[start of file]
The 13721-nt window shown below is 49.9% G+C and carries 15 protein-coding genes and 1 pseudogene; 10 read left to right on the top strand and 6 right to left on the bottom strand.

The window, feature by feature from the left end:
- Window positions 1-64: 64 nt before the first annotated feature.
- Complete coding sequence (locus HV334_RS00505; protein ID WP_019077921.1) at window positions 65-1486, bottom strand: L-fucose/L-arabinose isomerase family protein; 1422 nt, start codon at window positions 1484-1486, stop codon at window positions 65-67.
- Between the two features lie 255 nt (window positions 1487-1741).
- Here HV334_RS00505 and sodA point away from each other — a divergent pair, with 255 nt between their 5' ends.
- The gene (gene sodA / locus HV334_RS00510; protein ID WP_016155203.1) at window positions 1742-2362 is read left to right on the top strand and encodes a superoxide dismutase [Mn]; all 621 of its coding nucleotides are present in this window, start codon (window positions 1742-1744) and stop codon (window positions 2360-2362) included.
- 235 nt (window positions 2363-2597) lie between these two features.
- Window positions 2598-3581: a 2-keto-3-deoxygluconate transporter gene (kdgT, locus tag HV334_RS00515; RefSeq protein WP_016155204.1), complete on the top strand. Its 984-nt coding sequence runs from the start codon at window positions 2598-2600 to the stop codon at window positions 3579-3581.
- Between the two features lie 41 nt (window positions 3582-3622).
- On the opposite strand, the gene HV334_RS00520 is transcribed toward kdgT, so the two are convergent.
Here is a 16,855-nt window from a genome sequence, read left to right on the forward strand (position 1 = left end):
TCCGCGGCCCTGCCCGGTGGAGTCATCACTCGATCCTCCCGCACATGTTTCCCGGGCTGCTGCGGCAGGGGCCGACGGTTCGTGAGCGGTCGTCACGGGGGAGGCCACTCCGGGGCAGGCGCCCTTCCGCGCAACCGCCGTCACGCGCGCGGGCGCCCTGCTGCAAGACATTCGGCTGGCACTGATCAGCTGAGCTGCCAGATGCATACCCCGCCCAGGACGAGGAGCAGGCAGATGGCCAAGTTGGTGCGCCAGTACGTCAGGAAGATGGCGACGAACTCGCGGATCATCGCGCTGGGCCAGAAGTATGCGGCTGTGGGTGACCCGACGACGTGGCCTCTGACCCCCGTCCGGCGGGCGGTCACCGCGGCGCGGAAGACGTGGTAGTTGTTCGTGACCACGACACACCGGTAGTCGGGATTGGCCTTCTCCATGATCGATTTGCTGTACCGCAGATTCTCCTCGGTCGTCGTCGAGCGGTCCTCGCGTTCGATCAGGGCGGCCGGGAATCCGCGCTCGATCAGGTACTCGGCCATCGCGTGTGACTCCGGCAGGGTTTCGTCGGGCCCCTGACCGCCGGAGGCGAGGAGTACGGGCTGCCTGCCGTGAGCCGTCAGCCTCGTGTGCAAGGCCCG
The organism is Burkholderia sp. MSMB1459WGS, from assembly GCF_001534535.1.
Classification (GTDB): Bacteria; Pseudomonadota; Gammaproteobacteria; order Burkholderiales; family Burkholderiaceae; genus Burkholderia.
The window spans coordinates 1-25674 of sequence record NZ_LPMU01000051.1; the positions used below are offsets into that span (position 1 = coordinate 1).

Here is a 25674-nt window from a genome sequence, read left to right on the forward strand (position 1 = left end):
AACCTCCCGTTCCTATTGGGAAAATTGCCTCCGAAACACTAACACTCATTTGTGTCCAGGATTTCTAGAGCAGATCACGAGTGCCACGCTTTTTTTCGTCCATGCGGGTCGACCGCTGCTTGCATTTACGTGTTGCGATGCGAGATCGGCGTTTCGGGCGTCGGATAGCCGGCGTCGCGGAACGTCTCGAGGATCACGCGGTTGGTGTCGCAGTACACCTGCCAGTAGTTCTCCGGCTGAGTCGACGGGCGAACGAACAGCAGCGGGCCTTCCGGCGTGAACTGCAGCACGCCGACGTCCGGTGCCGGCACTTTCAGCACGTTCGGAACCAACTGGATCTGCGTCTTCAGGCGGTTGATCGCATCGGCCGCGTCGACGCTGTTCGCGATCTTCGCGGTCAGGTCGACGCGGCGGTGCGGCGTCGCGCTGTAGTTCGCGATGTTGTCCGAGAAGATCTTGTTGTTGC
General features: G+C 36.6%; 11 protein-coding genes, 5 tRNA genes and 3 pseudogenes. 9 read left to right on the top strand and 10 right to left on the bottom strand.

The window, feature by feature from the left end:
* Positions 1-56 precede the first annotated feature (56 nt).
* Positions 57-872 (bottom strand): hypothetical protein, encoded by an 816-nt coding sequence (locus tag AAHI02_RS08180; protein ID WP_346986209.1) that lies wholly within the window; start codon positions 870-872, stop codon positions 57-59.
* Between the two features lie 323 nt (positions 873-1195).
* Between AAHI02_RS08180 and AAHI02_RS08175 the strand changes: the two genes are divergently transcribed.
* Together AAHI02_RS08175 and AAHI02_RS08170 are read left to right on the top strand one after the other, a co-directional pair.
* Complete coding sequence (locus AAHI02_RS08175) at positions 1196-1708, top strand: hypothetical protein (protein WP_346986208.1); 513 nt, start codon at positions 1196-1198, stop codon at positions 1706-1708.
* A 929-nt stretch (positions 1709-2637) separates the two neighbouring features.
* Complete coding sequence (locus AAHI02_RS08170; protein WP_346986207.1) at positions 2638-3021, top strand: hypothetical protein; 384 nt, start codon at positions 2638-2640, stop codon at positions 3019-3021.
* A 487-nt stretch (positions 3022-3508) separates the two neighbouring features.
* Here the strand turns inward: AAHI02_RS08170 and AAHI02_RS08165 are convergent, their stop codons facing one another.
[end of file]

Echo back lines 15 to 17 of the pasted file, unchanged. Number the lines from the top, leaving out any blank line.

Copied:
Classification (GTDB): Bacteria; Pseudomonadota; Gammaproteobacteria; order Burkholderiales; family Burkholderiaceae; genus Burkholderia.
The window spans coordinates 1-25674 of sequence record NZ_LPMU01000051.1; the positions used below are offsets into that span (position 1 = coordinate 1).

Here is a 25674-nt window from a genome sequence, read left to right on the forward strand (position 1 = left end):